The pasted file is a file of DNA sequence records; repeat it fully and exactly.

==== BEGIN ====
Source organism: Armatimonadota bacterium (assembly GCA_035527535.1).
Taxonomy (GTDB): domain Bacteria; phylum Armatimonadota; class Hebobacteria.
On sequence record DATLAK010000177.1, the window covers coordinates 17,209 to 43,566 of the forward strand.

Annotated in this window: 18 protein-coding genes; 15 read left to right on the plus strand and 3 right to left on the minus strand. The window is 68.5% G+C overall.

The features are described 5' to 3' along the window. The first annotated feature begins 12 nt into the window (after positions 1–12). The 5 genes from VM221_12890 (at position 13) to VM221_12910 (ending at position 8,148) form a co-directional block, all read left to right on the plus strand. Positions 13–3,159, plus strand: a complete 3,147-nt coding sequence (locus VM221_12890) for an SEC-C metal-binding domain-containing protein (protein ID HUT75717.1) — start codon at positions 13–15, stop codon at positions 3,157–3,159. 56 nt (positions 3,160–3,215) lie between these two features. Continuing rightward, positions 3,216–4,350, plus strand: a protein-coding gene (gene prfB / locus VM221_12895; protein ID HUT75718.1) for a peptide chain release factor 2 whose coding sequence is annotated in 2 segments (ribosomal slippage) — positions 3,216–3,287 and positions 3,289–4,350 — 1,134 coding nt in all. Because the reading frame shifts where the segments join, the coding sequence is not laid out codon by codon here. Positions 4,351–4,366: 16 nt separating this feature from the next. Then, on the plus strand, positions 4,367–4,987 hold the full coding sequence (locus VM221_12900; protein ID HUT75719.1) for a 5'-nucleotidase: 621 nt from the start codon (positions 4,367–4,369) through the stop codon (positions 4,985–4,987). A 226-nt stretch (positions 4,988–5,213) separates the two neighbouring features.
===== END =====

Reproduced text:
Source organism: Armatimonadota bacterium (assembly GCA_035527535.1).
Taxonomy (GTDB): domain Bacteria; phylum Armatimonadota; class Hebobacteria.
On sequence record DATLAK010000177.1, the window covers coordinates 17,209 to 43,566 of the forward strand.

Annotated in this window: 18 protein-coding genes; 15 read left to right on the plus strand and 3 right to left on the minus strand. The window is 68.5% G+C overall.

The features are described 5' to 3' along the window. The first annotated feature begins 12 nt into the window (after positions 1–12). The 5 genes from VM221_12890 (at position 13) to VM221_12910 (ending at position 8,148) form a co-directional block, all read left to right on the plus strand. Positions 13–3,159, plus strand: a complete 3,147-nt coding sequence (locus VM221_12890) for an SEC-C metal-binding domain-containing protein (protein ID HUT75717.1) — start codon at positions 13–15, stop codon at positions 3,157–3,159. 56 nt (positions 3,160–3,215) lie between these two features. Continuing rightward, positions 3,216–4,350, plus strand: a protein-coding gene (gene prfB / locus VM221_12895; protein ID HUT75718.1) for a peptide chain release factor 2 whose coding sequence is annotated in 2 segments (ribosomal slippage) — positions 3,216–3,287 and positions 3,289–4,350 — 1,134 coding nt in all. Because the reading frame shifts where the segments join, the coding sequence is not laid out codon by codon here. Positions 4,351–4,366: 16 nt separating this feature from the next. Then, on the plus strand, positions 4,367–4,987 hold the full coding sequence (locus VM221_12900; protein ID HUT75719.1) for a 5'-nucleotidase: 621 nt from the start codon (positions 4,367–4,369) through the stop codon (positions 4,985–4,987). A 226-nt stretch (positions 4,988–5,213) separates the two neighbouring features.